Salil S Parekh, the new CEO of Infosys, is described as a soft-spoken yet determined man by those who know him.
And, they said, these skills will certainly come handy when he takes over the top role at India’s second largest IT company that is recovering from a year-long acrimony between the previous management and the founders, led by NR Narayana Murthy.
He is slated to take over on January 2, 2018 for a period of five years, according to a statement by Infosys.
Parekh had joined Capgemini in 2000 after the consulting division of Ernst and Young was acquired by the French IT services company. He occupied various leadership positions in the Group.
Parekh played a pivotal role in building Capgemini’s operations in India and then, in Capgemini’s acquisition of iGate in 2015.
He holds a Masters degree in Computer Science and Mechanical Engineering from Cornell University, and a Bachelors degree in Aeronautical Engineering from the IIT, Bombay.
People who know him describe him as a turnaround manager with expertise in mergers and acquisitions.
Nandan Nilekani, Non-executive Chairman of Infosys, said Parekh has a strong track record of executing business turnarounds and managing very successful acquisitions and is the right person to lead the company at a time of transformation.
Nasscom President R Chandrashekhar said Parekh is well entrenched in the industry and has international experience as well as a good understanding of Indian ecosystem.
He further expressed the hope that the appointment would bring the curtains down on the challenges within Infosys, which is a key player in the Indian IT industry.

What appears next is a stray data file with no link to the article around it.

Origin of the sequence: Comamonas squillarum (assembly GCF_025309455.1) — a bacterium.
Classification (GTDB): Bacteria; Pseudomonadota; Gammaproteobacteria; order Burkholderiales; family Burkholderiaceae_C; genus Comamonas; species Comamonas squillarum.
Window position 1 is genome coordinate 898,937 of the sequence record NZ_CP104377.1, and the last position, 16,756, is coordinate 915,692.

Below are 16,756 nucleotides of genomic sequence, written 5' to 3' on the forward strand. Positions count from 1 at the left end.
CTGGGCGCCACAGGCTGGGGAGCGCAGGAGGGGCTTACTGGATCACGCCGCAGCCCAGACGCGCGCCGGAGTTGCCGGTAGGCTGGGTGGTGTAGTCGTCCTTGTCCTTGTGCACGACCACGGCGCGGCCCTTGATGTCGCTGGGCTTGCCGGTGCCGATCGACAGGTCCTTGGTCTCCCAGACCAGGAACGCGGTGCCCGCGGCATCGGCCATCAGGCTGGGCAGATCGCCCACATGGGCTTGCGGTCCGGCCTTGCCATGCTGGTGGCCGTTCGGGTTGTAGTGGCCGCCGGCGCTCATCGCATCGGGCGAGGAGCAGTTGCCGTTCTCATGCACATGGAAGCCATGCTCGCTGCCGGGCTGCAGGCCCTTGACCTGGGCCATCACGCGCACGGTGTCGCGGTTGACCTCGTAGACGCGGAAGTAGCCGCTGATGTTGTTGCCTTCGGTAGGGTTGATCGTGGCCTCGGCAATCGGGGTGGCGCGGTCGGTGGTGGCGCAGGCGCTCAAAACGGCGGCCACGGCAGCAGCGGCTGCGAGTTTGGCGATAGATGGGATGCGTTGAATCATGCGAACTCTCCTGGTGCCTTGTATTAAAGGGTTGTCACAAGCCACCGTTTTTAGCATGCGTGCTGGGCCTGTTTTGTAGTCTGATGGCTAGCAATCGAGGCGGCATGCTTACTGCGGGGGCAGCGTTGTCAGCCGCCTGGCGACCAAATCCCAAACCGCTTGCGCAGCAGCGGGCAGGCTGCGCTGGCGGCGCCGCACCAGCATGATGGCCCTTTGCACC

With over two decades of experience, Parekh is also a sound choice as he holds a great understanding of tech trends of yesterday, today and tomorrow, said Chief Analyst, Founder and CEO Sanchit Vir Gogia.
The appointment also had the Twitter buzzing. Infosys and Parekh were in the top 10 list in India hours following the announcement was made.
The Bengaluru-based company would also be betting heavily on Parekh’s expertise in financial services and his experience with in North America and European markets, which account for over 80 per cent of Infosys’ revenue.
According to industry watchers, Parekh has his task cut out. A major challenge for him would involve maintaining peace between the founders and the management, they said adding that Parekh’s performance would also depend on the how much independence he gets in decision making.
Besides, Parekh will have to push further the innovation agenda in areas like cloud, blockchain and analytics given the increasing automation across industries, rapid pace of technology change and increasing visa scrutiny in key markets, they said.